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Me And Tim Leary



The first time I met Timothy Leary, it didn’t count. I didn’t know who he was. I was just a high school kid— between sophomore and junior years I think— forced to take a shitty job— literally— for the summer. Leary was known in academic circles, not yet much in pop culture. In retrospect, I’m pretty sure I had never heard of LSD when I replied to an ad for a job in Millbrook in far away Dutchess County.


My parents believed in work… even work for work’s sake, especially for boys. School’s out for summer— find a job. Actually, my father gave me one. I really hated it and refused to do it the way he demanded I do it. He expected me to sell schmattas to poor people in Brownsville. He and his partners did “charity” clothing drives in their spare time, collecting used clothing to give away to poor people. But instead of giving the clothes away, they sold the stuff— or expected me to. They had a store front in an all-Black Brooklyn neighborhood and expected me to sit there and sell the clothes to people rummaging through the cardboard boxes.


Mostly I just gave everything away. I lasted about a week, maybe two, before they fired me. Good! My father and I never got along-- I mean, like never. After he fired me they insisted I get another job. Somehow I saw the ad to go work digging ditches in Millbrook. It included room and board and pretty good pay. I took a Trailways bus and found the Hitchcock estate, which is where he and Richard Alpert were staying courtesy of some Mellon heirs.


They had just moved in and it hadn’t turned into a party scene yet. There was something wrong with the plumbing and they had a crew working on it. I was part of the crew. I lasted a day, knee-deep in sewage. After work, I took a hot shower and then, without saying anything to anyone, I got back on a Trailways bus and returned to Manhattan and took a subway back to Brooklyn.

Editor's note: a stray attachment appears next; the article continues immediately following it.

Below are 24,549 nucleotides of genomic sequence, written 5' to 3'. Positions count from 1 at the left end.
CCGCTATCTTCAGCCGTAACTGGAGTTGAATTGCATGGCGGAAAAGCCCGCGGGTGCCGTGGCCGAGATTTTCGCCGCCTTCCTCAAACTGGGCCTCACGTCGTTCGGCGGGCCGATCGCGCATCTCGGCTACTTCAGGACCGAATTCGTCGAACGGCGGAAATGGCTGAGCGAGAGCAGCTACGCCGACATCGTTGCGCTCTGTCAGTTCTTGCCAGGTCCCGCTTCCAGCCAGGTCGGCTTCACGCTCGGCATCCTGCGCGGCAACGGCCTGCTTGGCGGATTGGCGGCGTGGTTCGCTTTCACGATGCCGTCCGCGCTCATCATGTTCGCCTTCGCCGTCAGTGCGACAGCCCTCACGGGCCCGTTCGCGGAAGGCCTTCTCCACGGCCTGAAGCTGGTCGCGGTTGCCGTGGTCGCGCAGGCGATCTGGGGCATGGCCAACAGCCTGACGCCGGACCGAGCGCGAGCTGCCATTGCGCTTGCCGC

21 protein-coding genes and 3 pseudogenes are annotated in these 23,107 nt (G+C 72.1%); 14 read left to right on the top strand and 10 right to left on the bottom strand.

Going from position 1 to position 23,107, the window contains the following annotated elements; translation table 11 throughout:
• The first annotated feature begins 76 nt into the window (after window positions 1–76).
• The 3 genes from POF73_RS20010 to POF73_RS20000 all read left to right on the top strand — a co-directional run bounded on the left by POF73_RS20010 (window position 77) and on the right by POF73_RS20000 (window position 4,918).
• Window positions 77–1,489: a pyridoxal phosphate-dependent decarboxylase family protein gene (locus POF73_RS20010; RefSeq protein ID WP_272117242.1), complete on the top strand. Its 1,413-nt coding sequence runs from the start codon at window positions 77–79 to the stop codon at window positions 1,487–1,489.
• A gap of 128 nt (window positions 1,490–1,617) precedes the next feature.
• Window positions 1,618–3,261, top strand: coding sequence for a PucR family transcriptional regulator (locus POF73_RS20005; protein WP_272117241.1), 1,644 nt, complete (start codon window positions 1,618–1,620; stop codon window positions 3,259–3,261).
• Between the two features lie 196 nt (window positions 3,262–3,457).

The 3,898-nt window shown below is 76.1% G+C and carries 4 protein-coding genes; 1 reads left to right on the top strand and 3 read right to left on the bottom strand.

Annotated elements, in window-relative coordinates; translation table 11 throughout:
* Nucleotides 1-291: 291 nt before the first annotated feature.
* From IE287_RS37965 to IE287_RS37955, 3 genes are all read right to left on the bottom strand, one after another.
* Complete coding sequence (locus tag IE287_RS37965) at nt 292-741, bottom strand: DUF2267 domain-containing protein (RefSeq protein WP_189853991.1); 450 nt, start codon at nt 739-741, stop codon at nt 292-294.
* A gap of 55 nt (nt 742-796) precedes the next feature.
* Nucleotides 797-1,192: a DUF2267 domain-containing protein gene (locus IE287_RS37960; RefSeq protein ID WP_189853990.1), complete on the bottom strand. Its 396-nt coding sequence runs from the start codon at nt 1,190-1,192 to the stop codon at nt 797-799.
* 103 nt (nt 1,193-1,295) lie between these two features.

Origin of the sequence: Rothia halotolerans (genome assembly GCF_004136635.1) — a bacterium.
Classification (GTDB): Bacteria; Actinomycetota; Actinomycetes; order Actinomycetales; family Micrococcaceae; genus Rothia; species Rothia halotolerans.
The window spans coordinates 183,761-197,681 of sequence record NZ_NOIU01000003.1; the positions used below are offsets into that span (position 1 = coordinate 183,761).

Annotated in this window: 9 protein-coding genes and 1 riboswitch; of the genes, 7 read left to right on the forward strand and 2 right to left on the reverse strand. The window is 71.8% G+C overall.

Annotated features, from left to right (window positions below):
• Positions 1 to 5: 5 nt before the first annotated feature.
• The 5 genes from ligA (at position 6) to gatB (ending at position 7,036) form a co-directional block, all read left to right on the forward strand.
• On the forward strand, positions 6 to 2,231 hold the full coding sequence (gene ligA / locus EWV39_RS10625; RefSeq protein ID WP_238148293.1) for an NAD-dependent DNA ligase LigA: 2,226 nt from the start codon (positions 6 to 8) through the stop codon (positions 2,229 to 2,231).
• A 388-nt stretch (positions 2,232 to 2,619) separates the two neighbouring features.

Eventually, the estate became famous and the following year Leary wrote The Psychedelic Experience there. The house was always filled with counter-culture celebrities like Allen Ginsberg (who I later wound up in a jail cell with), Charles Mingus (who I later hired to play at my college), Maynard Ferguson, Alan Watts… All the cool kids.


Once I wound up in college I became chairman of the Student Activities Board, which put on both a concert series and a speakers series. I hired Leary to come speak and he gave a talk something like this:



I picked him up, either at a train station or an airport; I can’t remember which. I was really excited to go get him and drive him to the campus. I had never tried acid. He gave me some and I kept it until I was ready for my first trip, later that semester at a Jefferson Airplane concert. After the concert, I wound up at Ratner’s, a Jewish deli on Second Avenue, with Bill Graham, Sandy Pearlman and Airplane members Paul Kantner, Marty Balin, and Jack Casady. Graham later acquired the theater next door and opened the Fillmore East. I was the only one on acid but Graham and Kantner especially picked up on it and it was the beginning of deep friendships with both of them that lasted for the rest of their lives. Years later I put out a couple of records by SVT, Casady’s side project, on my San Francisco-based indie label, 415 Records. Here are a couple of songs:



As for Tim… he kind of became an honorary member of 2 Al Jourgensen projects when I worked at Warner Brothers, Ministry and the Revolting Cocks. Everything always seemed to be falling apart in Jourgensen world. I used to run into Tim backstage at shows in the mid-'90s as his extraordinary life was winding down. We never re-bonded during that period, although I'm glad I had the opportunity to thank him for giving me my first acid trip and for helping me profoundly change my life. He knew he was dying but not many others around him did until near the end.


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